People would think I was crazy to buy a vehicle like that. That’s the way we buy healthcare. I think transparency is going to be a big part of that. I think there’d be a call from the public for more transparency. We’re going to ask our healthcare providers to not only be transparent, but we’re going to ask them to be competent. My dad used to joke around and say, “You know, half of all doctors finished in the bottom 50% of their class.”

Michael: [laughs] I just hope they’re not mine.

Mike: Exactly, but we’re going to begin to ask doctors to quantify their quality. We do it in every other arena that we’re in. We look at quality measures. I think there’s just going to be a continued movement. The transparency element of that, it will make it easier and easier using it for people to see what things cost and what kind of quality they’re getting for what they’re paying for. Those are big trends right now.

Michael: Let me see if I’m reading between the lines or making stuff up. I think to some extent you’re saying that the benefit’s world has a vulnerability because of political perception and maybe very likely legitimate political perception and certainly consumer expectations or consumer frustrations. There’s a vulnerability that then could lead to some uncertainty about the stability of that as a business enterprise. Am I going too far?

Mike: I’m not concerned about it as a business enterprise as long as we are evolving, the agency channel is evolving as a business along with what the healthcare market is doing. If you continue to do business the same way, your days are numbered. We do ground our offices is like 2010 all over again, because in 2010 when you had the Affordable Care Act passed, there was a lot of disruption in the marketplace.

You had a lot of people that just decided they won’t going to sell health insurance anymore, or they did on a much more limited basis. We saw disruption. We settled in over the last few years and gotten used to the way it was. Now, we got more disruption that’s occurring. Again, if we keep doing things along that old, “Hey, I’m going to quote hope and pray,” or if we continue to rely on the carriers to be the differentiating advantage [crosstalk] we’re going to lose. Go ahead.

Michael: Well, now you got my juices going. I think that, one thing that you said was, that if we keep doing it the old way, we’re going to lose, so there must be a new way, right? Help us draw a distinction, a clear distinction between, like the old way that’s just not going to work and what you think that new way is.

LISTEN NOW

Mike: Well, part of understanding the way I’m thinking the new is that I’ve been saying for the last, probably eight or 10 years with commissions in the health insurance arena are eventually going away. People used to look at me like I had a third eye, but now that’s starting to resonate because we were seeing in some geographies, in some– [crosstalk]

Michael: Right. I’ve got clients who lose money on every single policy that they sell. They’re beginning to wonder, whether or not in their state, whether that’s a good line of business to be in.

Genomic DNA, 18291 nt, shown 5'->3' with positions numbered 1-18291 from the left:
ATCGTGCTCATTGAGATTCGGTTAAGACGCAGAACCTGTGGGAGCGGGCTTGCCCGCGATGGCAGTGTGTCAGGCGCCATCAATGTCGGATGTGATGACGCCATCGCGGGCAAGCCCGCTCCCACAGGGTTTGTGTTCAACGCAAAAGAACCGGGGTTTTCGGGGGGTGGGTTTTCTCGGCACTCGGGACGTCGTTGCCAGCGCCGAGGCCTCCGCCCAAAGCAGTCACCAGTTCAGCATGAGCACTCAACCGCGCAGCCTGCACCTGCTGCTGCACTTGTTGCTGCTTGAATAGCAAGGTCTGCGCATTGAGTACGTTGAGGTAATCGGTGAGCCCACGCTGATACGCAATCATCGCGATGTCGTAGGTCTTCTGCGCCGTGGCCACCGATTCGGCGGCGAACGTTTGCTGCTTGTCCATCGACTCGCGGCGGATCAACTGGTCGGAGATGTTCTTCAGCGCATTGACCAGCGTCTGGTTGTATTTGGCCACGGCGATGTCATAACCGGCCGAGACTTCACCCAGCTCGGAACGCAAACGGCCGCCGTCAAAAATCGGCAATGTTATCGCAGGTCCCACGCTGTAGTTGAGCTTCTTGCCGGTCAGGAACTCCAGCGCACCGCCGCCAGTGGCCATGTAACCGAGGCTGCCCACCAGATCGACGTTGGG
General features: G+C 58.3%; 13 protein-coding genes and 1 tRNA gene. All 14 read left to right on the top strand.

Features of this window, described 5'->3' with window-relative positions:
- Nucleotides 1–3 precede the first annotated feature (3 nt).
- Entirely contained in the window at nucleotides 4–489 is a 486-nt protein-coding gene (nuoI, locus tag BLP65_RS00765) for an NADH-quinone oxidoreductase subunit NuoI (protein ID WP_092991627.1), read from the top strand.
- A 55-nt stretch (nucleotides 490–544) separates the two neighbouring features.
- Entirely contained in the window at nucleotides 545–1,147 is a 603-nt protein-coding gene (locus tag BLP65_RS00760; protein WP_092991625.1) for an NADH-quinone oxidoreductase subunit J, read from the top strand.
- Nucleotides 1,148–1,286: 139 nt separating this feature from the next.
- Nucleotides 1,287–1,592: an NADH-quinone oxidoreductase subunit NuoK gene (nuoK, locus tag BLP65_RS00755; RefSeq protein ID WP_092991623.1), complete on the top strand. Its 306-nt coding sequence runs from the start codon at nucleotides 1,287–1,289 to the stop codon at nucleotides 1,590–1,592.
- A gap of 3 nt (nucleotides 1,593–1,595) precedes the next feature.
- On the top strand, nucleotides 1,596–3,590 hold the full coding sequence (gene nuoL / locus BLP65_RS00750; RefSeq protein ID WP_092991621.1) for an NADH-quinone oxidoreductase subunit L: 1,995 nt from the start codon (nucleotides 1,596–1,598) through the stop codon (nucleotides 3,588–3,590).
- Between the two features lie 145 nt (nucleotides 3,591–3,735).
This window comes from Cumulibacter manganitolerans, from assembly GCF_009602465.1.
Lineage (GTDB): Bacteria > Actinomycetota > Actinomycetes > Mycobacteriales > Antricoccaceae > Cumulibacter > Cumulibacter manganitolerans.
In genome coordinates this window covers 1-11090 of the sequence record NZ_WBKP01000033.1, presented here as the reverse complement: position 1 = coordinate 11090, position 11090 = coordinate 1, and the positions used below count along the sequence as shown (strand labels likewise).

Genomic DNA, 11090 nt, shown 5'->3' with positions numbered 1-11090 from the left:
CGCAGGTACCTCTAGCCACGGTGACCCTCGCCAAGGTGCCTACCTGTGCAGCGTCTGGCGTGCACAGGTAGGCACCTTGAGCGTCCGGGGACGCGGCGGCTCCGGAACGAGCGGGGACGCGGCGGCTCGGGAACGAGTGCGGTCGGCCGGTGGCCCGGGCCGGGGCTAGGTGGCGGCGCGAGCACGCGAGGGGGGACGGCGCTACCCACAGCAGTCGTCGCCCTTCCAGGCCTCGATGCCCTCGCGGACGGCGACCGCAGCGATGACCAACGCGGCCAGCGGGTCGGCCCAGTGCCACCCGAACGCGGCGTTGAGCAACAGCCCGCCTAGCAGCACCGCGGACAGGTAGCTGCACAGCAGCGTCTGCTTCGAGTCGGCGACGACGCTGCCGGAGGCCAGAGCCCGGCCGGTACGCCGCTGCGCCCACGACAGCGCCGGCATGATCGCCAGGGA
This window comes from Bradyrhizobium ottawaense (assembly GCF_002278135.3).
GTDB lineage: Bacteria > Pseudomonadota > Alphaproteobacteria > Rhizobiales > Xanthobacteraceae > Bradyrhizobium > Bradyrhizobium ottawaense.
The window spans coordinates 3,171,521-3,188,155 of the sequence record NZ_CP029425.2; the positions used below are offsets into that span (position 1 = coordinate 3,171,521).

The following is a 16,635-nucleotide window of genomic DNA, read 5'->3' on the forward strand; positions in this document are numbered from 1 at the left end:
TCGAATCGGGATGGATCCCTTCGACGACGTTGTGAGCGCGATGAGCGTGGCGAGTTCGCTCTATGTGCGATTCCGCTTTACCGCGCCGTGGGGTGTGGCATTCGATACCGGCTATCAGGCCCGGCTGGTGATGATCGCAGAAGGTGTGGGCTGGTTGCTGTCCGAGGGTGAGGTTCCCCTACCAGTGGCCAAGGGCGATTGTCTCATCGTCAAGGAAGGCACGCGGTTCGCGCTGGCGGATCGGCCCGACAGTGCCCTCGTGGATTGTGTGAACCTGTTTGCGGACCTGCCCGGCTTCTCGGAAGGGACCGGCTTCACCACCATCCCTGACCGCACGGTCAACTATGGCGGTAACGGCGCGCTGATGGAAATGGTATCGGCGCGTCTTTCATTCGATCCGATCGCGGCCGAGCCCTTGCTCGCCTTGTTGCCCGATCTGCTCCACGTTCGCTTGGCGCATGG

Mike: Even in the 100+ plus market, oftentimes commission are disappearing, and it’s being replaced by fees. If producers begin thinking of themselves as business people, and thinking about what is my time worth and what should I be charging someone to spend time with them. Making sure that they are prepared if we do hopefully move to a full fee based model that they can make that transition. What you are going to find out is that, as often as in place is that your largest best relationships are subsidizing your smallest worst relation.

Michael: Right. Well, that happens in almost every line of business. There were some analysis done by a society of CPAs. It wasn’t in this country, but I think it was Australian. They discovered, I can’t remember exactly what the number was, but it was probably like 80/20 rule, that 20% of your clients. This was across industry. This was cross channels. 20% of your customers are making you really good money and their subsidizing 80%, something like that. For a lot of agents, I think that’s absolutely true.

You’ve suggested a model that certainly complies a lot with my own thinking that, let’s say, old model. Value is provided by the carrier, and that product is passed through the retail agent to the consumer new model. Clearly there’s value in the product, but as that product quote and quote passes through human hands at the retail at the agency level, additional value must be added there that’s perceived and consumed and enjoyed by the consumer. I think that’s part of what you’re saying.

Mike: Absolutely. We continue to build on that value in multiple ways. It used to be that you bought insurance from a carrier, and I’ll speak to the larger group market. You bought insurance from a carrier because it was more efficient to have them be the claims payer, the one that took the risk, the premium process, or the pharmacy benefit manager, and all of those things doing utilization review. If you have all functions going to a single entity, then that was the most efficient and least expensive model.